The Quick and Dirty Guide to SEO for Photographers

Do the letters, S.E.O. make your stomach turn? If so, you are not alone. Photographers are born artists and dealing with something, seemingly “techy” as SEO, is intimidating. However, it doesn’t have to be. I know that you may still have reservations and want nothing to do with it. I totally get it. That’s why, I am going to demystify the scary SEO world and lay out the basics and best practices so that you can improve your existing site and start getting the visibility and exposure you need.

SEO for Photographers

SEO 101

When you enter a word or phrase into a search engine, it will hunt through the web looking for information based on relevance and the level of importance. Meaning, Yahoo, Bing, or Google will give you results based on the keywords you chose and a rank based on other searches, resulting in the most relevant information. Search engines will tend to give you results that are valid and based on good content and will avoid results that are spammy. So what makes a site come up in a search query versus one that does not show up? Several factors come into play when sifting through the good and the bad. Here we will discuss some best practices that will allow your site to be one of the good ones and will eventually come up with better rankings in search queries.

Meta Data

Having a quality photography site requires several images. After all, you want to showcase your work. However, photographers don’t realize that search engines cannot understand what the image is about in itself. So their sites go unaccounted for and lay within the black hole of the internet.

So let’s take a look at how you can improve and optimize your site so that search engines can find you.

Title Tags: This is the phrase that appears as the link in search engine results pages, and is one of the most important ranking factors. Name your title tags as accurately and concisely as possible, and make sure each page’s title is unique. These should best describe the content that is found on the particular web page and contain keywords that you anticipate users to search for. Using keywords in your title tags will allow search engines to highlight your page, creating greater search results for your page and a higher click-through rate.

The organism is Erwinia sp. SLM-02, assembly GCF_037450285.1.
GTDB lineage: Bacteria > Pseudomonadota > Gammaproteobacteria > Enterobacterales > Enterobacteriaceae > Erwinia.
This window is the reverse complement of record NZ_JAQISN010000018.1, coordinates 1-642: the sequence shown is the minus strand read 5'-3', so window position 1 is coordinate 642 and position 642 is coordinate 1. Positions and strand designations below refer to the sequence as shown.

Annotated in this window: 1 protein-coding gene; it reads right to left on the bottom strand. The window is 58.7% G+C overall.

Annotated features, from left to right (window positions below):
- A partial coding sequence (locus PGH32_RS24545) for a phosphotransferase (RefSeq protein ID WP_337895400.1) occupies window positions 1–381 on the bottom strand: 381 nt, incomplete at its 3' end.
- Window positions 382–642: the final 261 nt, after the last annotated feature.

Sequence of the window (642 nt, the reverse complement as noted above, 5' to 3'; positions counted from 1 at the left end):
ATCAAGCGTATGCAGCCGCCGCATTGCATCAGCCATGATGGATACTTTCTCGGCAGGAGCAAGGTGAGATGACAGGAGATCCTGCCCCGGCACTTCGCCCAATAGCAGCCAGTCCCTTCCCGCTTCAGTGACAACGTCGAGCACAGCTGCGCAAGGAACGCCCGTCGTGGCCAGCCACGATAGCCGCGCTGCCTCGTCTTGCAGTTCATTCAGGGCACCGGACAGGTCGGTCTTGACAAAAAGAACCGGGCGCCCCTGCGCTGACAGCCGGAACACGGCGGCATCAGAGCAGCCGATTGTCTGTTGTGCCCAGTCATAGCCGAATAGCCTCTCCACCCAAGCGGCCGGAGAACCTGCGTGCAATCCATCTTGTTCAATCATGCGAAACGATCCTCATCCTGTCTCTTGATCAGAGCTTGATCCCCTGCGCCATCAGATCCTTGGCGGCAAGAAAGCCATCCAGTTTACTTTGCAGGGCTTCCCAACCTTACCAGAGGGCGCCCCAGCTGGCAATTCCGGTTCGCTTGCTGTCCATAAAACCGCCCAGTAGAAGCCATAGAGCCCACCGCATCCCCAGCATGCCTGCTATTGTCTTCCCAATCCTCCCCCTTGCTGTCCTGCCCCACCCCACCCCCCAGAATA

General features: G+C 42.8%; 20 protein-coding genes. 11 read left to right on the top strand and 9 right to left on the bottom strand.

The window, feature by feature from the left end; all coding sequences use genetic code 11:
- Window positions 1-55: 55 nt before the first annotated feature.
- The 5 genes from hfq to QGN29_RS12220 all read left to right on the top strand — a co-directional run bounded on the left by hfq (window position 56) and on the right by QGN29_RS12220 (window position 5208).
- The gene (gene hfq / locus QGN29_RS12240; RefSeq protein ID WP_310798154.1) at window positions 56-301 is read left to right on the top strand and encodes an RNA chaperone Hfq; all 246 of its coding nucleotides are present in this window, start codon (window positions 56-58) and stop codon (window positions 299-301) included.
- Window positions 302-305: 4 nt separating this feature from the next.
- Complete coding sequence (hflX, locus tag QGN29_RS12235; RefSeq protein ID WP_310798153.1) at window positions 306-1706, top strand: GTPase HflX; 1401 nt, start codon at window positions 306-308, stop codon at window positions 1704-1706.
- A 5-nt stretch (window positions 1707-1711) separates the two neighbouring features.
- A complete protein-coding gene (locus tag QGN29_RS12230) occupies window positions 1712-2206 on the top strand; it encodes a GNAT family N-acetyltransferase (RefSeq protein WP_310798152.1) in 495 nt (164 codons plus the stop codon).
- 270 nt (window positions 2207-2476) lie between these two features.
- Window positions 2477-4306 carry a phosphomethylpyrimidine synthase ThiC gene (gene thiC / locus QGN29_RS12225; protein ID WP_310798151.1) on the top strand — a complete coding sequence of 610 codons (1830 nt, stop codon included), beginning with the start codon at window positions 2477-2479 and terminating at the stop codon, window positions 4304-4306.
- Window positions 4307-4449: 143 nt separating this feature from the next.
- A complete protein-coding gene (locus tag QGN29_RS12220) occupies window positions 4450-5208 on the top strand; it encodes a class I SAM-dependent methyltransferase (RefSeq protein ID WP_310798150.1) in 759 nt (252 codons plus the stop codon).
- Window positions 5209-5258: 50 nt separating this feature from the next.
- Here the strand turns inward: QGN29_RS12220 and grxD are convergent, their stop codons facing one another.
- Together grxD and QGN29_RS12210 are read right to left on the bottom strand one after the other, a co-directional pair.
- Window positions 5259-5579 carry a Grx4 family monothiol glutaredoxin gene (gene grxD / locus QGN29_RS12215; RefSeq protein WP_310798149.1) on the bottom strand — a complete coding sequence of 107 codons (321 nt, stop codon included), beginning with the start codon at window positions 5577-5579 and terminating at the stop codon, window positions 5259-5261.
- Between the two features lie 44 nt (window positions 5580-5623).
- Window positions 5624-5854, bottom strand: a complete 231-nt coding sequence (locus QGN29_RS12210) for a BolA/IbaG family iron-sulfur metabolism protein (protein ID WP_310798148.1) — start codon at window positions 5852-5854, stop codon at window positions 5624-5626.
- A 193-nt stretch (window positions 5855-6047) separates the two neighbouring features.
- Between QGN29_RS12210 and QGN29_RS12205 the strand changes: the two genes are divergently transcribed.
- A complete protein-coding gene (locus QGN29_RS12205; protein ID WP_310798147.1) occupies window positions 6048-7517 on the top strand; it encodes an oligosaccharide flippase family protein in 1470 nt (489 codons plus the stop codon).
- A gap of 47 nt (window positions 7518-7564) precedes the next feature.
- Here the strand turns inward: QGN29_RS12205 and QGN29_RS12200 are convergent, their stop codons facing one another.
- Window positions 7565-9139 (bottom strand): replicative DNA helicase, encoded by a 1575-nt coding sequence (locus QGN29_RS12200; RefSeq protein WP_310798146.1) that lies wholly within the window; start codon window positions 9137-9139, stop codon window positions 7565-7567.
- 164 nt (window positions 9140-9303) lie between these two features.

Meta descriptions: This is the text that appears below the title/link on the search engine results page. It is not a major ranking factor, but it is critical in helping entice clicks on your links versus your competitors. Plus, when a user’s search query appears in your meta description, it is in bold.

URLs: URLs are the web addresses of a specific page on your site. The structure to these addresses is critical to the search query process as they appear in search results, the browser’s address bar, and as links on other web pages. It’s good to have a short, concise URL, so that it is visible in search results and can be easily copied and pasted. It’s also good to throw in some keywords, but try to avoid using too many keywords, as your site will raise a red flag for spam filters. Use descriptive words in the URL versus numbers, and separate words using hyphens.

Image file names: I’ve seen tons of photographers name their image files something along the lines of 12_22_14_01.jpg. Sadly, these images will never be discovered in the black hole of the internet. Browsers cannot read file names like this. Instead, name your files with actual words so that a search engine can read them and pick them up. For example “Sunset_venice_beach_photo_01.jpg.”